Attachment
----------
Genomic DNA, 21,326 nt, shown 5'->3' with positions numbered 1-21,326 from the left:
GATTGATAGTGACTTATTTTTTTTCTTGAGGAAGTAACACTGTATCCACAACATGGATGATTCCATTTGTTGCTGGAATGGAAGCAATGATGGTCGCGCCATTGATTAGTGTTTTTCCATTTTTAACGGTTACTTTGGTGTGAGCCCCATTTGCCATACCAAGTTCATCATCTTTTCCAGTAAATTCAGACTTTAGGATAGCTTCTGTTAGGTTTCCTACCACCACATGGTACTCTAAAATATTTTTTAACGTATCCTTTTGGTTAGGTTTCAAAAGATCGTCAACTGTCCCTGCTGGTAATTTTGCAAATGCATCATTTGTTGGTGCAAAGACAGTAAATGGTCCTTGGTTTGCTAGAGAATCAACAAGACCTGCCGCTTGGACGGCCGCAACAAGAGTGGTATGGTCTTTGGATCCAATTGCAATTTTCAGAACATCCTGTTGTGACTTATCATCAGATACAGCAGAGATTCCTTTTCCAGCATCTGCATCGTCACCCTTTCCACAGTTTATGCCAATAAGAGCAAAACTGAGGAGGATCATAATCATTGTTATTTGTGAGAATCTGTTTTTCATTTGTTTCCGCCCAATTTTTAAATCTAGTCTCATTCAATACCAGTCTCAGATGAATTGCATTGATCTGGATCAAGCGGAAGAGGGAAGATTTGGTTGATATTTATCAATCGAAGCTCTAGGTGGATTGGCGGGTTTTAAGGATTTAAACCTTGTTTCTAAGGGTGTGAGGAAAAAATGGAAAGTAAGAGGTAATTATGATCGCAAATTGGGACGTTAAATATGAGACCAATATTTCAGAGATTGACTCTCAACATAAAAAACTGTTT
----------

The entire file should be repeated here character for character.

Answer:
Genomic DNA, 21,326 nt, shown 5'->3' with positions numbered 1-21,326 from the left:
GATTGATAGTGACTTATTTTTTTTCTTGAGGAAGTAACACTGTATCCACAACATGGATGATTCCATTTGTTGCTGGAATGGAAGCAATGATGGTCGCGCCATTGATTAGTGTTTTTCCATTTTTAACGGTTACTTTGGTGTGAGCCCCATTTGCCATACCAAGTTCATCATCTTTTCCAGTAAATTCAGACTTTAGGATAGCTTCTGTTAGGTTTCCTACCACCACATGGTACTCTAAAATATTTTTTAACGTATCCTTTTGGTTAGGTTTCAAAAGATCGTCAACTGTCCCTGCTGGTAATTTTGCAAATGCATCATTTGTTGGTGCAAAGACAGTAAATGGTCCTTGGTTTGCTAGAGAATCAACAAGACCTGCCGCTTGGACGGCCGCAACAAGAGTGGTATGGTCTTTGGATCCAATTGCAATTTTCAGAACATCCTGTTGTGACTTATCATCAGATACAGCAGAGATTCCTTTTCCAGCATCTGCATCGTCACCCTTTCCACAGTTTATGCCAATAAGAGCAAAACTGAGGAGGATCATAATCATTGTTATTTGTGAGAATCTGTTTTTCATTTGTTTCCGCCCAATTTTTAAATCTAGTCTCATTCAATACCAGTCTCAGATGAATTGCATTGATCTGGATCAAGCGGAAGAGGGAAGATTTGGTTGATATTTATCAATCGAAGCTCTAGGTGGATTGGCGGGTTTTAAGGATTTAAACCTTGTTTCTAAGGGTGTGAGGAAAAAATGGAAAGTAAGAGGTAATTATGATCGCAAATTGGGACGTTAAATATGAGACCAATATTTCAGAGATTGACTCTCAACATAAAAAACTGTTT